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‘Bond: Photographed by Terry O’Neill: The Definitive Collection’ (review)

By Terry O’Neill
Edited by James Clarke
Published by ACC Art Books

Bond: Photographed by Terry O’Neill: The Definitive Collection was obviously meant to be a tie-in with the new 007 movie, No Time to Die. Who could have guessed that Daniel Craig’s latest excursion as the ever-popular British secret agent would be endlessly postponed? 2020 being 2020, though, that’s exactly what happened, and is still happening.

No such postponement for this lovely photography book, though! Photographer Terry O’Neil didn’t shoot stills for every Bond film but he has, in fact, covered a number of them, going way back, and was responsible for some of the most iconic images of the hero in several of his guises, as well as his women, and a few of his enemies.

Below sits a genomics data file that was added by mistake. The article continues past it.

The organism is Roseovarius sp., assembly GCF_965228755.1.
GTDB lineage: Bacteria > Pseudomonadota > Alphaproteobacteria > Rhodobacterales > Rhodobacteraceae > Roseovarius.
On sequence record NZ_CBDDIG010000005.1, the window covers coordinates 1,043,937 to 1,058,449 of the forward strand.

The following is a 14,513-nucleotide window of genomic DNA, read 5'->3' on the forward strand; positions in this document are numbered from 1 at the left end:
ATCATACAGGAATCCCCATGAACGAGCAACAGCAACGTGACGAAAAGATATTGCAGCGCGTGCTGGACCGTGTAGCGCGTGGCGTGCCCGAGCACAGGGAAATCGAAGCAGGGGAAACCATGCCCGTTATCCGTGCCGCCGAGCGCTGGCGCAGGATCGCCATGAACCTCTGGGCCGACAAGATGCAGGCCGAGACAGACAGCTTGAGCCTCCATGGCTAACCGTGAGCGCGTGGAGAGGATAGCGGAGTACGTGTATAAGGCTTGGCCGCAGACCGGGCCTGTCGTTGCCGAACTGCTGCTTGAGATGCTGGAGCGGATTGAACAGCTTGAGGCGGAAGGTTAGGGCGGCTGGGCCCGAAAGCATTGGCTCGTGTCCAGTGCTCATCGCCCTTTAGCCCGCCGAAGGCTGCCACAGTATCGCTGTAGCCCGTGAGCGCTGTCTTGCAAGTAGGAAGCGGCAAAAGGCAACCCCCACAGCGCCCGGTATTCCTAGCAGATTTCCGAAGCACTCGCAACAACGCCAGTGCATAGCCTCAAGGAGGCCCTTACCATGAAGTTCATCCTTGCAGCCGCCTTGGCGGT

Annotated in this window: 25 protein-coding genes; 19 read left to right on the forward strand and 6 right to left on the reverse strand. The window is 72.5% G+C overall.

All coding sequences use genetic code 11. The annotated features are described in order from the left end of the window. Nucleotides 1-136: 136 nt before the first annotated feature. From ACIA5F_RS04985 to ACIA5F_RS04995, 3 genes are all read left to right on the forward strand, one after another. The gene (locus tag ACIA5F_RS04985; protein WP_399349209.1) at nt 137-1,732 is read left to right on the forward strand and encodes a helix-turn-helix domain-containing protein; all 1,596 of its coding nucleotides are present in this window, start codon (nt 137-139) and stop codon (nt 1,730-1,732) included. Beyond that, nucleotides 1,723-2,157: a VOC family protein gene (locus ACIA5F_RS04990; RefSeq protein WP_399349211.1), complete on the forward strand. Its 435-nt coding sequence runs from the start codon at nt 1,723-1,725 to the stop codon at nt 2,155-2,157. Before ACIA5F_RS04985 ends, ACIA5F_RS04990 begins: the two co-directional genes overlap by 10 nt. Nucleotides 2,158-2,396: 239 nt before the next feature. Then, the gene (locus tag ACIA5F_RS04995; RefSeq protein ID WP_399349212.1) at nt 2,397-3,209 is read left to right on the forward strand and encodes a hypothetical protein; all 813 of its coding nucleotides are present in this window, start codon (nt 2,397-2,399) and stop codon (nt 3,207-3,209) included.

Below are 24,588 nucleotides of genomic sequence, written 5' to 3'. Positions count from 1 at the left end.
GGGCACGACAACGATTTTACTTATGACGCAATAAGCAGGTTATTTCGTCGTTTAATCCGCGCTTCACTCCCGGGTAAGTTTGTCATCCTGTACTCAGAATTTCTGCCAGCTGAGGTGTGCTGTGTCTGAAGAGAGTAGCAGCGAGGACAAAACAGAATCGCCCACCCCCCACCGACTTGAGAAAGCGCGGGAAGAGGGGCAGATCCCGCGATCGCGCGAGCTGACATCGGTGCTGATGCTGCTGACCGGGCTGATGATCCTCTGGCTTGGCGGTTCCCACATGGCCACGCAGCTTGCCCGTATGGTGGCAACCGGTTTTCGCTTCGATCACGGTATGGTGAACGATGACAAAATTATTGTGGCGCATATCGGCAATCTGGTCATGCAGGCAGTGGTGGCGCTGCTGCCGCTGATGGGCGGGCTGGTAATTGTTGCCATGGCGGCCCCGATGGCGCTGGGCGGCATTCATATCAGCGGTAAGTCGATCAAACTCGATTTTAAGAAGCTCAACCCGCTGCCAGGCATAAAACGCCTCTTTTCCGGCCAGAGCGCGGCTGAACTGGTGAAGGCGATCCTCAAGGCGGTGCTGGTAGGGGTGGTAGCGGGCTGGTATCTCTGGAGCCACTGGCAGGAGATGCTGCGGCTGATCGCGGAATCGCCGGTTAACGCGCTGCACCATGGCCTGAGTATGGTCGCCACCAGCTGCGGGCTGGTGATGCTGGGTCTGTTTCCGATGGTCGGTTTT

The emphasis here is on Roger Moore—said to have become close friends with O’Neil—and also on Sean Connery. George Lazenby is here, along with David Niven, and even Peter Sellers, from the Casino Royale pastiche. Pierce Brosnan shows up for a few pages, but Timothy Dalton is nowhere to be found.

But discounting what isn’t here, what IS here is choice! As I said, a number of iconic photos of James Bond can be found here but also an incredible amount of great photos completely new to me, and yet instantly recognizable as to what movie with which they were associated.

Connery is mainly covered from Diamonds Are Forever while Moore gets the most depth from Live and Let Die, each of those being favorites of mine. Thus Jill St. John and Jane Seymour, from those two films, get prominent coverage, also, in some lovely pin-up-style shots. There are whole sections on several other Bond girls, too, including Britt Ekland, Barbara Bach, and the great Honor Blackman.

The captions accompanying all of these images are mainly fluff, but the several behind-the-scenes essays by O’Neil and others are interesting and there are comments from many of the subjects of the photos throughout.

Guns, girls, and stoically handsome secret agents. That imagery is what made James Bond, secret agent 007, popular in the first place, and what keeps his adventures, and his images, coming.

Booksteve recommends.


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